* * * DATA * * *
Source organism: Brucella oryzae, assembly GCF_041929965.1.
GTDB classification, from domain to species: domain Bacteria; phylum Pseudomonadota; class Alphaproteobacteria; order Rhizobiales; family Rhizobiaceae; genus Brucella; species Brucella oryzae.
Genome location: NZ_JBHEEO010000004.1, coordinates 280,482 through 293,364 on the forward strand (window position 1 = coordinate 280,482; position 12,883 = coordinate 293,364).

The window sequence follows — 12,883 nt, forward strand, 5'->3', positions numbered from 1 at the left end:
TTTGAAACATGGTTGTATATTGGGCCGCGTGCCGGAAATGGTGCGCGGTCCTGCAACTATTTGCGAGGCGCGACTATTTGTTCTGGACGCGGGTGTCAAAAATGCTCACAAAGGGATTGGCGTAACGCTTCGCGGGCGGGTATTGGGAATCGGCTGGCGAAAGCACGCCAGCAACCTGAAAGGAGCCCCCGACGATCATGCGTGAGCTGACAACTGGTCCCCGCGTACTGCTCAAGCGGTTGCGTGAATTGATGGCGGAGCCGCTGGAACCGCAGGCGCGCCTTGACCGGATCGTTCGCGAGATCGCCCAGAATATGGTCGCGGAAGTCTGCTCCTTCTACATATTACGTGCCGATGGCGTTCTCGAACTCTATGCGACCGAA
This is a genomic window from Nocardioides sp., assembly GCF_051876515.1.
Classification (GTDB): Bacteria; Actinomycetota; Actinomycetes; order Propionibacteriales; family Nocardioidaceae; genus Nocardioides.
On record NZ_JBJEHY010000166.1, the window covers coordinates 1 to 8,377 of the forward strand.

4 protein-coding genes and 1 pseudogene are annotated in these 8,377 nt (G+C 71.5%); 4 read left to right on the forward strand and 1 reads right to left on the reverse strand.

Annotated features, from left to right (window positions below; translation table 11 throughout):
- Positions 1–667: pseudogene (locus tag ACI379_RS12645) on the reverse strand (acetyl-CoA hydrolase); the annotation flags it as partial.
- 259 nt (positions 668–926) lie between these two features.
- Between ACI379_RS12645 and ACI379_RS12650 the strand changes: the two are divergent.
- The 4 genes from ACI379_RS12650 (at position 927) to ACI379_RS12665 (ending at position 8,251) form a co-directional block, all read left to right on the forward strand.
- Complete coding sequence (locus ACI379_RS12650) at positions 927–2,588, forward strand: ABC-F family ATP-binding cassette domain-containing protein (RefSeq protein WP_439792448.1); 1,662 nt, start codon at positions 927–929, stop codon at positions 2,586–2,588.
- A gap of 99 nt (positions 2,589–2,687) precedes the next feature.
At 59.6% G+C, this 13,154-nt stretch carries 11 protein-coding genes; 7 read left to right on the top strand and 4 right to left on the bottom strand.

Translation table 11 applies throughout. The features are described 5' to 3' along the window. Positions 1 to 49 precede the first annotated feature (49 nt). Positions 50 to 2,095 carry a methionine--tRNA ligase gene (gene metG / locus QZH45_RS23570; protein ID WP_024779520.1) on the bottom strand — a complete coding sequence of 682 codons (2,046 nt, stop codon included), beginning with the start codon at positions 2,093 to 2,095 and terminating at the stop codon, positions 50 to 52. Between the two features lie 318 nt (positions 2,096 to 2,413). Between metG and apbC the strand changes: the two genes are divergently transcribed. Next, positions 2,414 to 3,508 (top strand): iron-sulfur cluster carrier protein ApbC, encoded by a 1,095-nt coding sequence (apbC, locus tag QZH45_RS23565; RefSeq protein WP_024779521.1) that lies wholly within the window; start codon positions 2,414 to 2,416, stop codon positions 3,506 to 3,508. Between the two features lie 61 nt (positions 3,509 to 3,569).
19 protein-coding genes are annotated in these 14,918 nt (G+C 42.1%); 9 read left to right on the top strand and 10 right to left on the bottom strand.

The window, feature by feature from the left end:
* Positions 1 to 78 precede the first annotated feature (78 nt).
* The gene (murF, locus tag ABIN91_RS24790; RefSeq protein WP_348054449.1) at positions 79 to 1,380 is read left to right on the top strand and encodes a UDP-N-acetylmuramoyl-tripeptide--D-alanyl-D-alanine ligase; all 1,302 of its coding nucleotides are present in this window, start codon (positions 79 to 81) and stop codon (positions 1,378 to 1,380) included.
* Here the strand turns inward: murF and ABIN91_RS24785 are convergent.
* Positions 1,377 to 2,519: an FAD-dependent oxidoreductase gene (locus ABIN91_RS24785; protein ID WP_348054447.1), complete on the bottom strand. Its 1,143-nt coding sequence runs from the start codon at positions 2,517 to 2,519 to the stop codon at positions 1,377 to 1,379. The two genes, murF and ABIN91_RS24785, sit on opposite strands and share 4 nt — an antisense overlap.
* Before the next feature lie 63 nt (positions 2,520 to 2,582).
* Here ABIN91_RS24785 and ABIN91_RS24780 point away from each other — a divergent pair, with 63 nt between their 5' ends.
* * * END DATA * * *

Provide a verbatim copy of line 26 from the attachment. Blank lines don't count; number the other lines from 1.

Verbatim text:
* Here ABIN91_RS24785 and ABIN91_RS24780 point away from each other — a divergent pair, with 63 nt between their 5' ends.